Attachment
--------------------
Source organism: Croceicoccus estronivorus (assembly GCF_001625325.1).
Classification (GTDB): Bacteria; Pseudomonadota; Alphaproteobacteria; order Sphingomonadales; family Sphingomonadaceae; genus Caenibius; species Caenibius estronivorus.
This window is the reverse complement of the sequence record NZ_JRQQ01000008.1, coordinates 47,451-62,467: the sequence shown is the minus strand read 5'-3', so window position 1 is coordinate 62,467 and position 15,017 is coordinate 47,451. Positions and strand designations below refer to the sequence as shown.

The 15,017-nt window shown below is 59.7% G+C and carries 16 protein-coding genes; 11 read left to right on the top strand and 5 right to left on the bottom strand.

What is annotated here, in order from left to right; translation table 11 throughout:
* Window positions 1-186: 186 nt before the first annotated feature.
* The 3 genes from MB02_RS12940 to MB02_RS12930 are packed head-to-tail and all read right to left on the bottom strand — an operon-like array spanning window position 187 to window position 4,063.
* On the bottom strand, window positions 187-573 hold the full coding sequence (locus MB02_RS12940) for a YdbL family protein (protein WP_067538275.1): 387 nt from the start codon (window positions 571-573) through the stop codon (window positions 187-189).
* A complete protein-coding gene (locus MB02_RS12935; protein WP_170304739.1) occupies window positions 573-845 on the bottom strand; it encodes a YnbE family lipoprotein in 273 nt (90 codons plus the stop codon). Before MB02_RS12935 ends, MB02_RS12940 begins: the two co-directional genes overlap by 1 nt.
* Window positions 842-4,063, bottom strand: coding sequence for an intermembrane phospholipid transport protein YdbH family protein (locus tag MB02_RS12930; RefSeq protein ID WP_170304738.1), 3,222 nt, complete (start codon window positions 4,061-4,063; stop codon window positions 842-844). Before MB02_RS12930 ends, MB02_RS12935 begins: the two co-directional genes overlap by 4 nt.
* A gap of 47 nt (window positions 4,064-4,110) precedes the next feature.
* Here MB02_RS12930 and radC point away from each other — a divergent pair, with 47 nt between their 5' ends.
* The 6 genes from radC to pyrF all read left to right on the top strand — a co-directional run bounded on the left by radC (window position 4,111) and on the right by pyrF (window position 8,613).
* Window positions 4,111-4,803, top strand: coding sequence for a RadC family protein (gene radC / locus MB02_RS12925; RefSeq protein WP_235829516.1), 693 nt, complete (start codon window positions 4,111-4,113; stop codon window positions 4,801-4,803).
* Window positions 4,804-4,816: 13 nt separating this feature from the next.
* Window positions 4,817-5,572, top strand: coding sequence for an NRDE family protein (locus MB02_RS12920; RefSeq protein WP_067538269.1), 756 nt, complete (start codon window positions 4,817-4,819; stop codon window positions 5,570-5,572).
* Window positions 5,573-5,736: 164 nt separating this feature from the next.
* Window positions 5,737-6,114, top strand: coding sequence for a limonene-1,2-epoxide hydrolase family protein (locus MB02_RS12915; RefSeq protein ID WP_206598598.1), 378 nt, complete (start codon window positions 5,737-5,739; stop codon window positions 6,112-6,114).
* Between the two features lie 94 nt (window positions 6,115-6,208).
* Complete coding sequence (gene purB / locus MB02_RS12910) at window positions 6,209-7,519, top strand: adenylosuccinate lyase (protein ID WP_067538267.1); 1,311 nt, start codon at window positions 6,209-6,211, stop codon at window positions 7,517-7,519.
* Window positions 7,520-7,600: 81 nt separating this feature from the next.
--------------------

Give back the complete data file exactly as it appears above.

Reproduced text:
Source organism: Croceicoccus estronivorus (assembly GCF_001625325.1).
Classification (GTDB): Bacteria; Pseudomonadota; Alphaproteobacteria; order Sphingomonadales; family Sphingomonadaceae; genus Caenibius; species Caenibius estronivorus.
This window is the reverse complement of the sequence record NZ_JRQQ01000008.1, coordinates 47,451-62,467: the sequence shown is the minus strand read 5'-3', so window position 1 is coordinate 62,467 and position 15,017 is coordinate 47,451. Positions and strand designations below refer to the sequence as shown.

The 15,017-nt window shown below is 59.7% G+C and carries 16 protein-coding genes; 11 read left to right on the top strand and 5 right to left on the bottom strand.

What is annotated here, in order from left to right; translation table 11 throughout:
* Window positions 1-186: 186 nt before the first annotated feature.
* The 3 genes from MB02_RS12940 to MB02_RS12930 are packed head-to-tail and all read right to left on the bottom strand — an operon-like array spanning window position 187 to window position 4,063.
* On the bottom strand, window positions 187-573 hold the full coding sequence (locus MB02_RS12940) for a YdbL family protein (protein WP_067538275.1): 387 nt from the start codon (window positions 571-573) through the stop codon (window positions 187-189).
* A complete protein-coding gene (locus MB02_RS12935; protein WP_170304739.1) occupies window positions 573-845 on the bottom strand; it encodes a YnbE family lipoprotein in 273 nt (90 codons plus the stop codon). Before MB02_RS12935 ends, MB02_RS12940 begins: the two co-directional genes overlap by 1 nt.
* Window positions 842-4,063, bottom strand: coding sequence for an intermembrane phospholipid transport protein YdbH family protein (locus tag MB02_RS12930; RefSeq protein ID WP_170304738.1), 3,222 nt, complete (start codon window positions 4,061-4,063; stop codon window positions 842-844). Before MB02_RS12930 ends, MB02_RS12935 begins: the two co-directional genes overlap by 4 nt.
* A gap of 47 nt (window positions 4,064-4,110) precedes the next feature.
* Here MB02_RS12930 and radC point away from each other — a divergent pair, with 47 nt between their 5' ends.
* The 6 genes from radC to pyrF all read left to right on the top strand — a co-directional run bounded on the left by radC (window position 4,111) and on the right by pyrF (window position 8,613).
* Window positions 4,111-4,803, top strand: coding sequence for a RadC family protein (gene radC / locus MB02_RS12925; RefSeq protein WP_235829516.1), 693 nt, complete (start codon window positions 4,111-4,113; stop codon window positions 4,801-4,803).
* Window positions 4,804-4,816: 13 nt separating this feature from the next.
* Window positions 4,817-5,572, top strand: coding sequence for an NRDE family protein (locus MB02_RS12920; RefSeq protein WP_067538269.1), 756 nt, complete (start codon window positions 4,817-4,819; stop codon window positions 5,570-5,572).
* Window positions 5,573-5,736: 164 nt separating this feature from the next.
* Window positions 5,737-6,114, top strand: coding sequence for a limonene-1,2-epoxide hydrolase family protein (locus MB02_RS12915; RefSeq protein ID WP_206598598.1), 378 nt, complete (start codon window positions 5,737-5,739; stop codon window positions 6,112-6,114).
* Between the two features lie 94 nt (window positions 6,115-6,208).
* Complete coding sequence (gene purB / locus MB02_RS12910) at window positions 6,209-7,519, top strand: adenylosuccinate lyase (protein ID WP_067538267.1); 1,311 nt, start codon at window positions 6,209-6,211, stop codon at window positions 7,517-7,519.
* Window positions 7,520-7,600: 81 nt separating this feature from the next.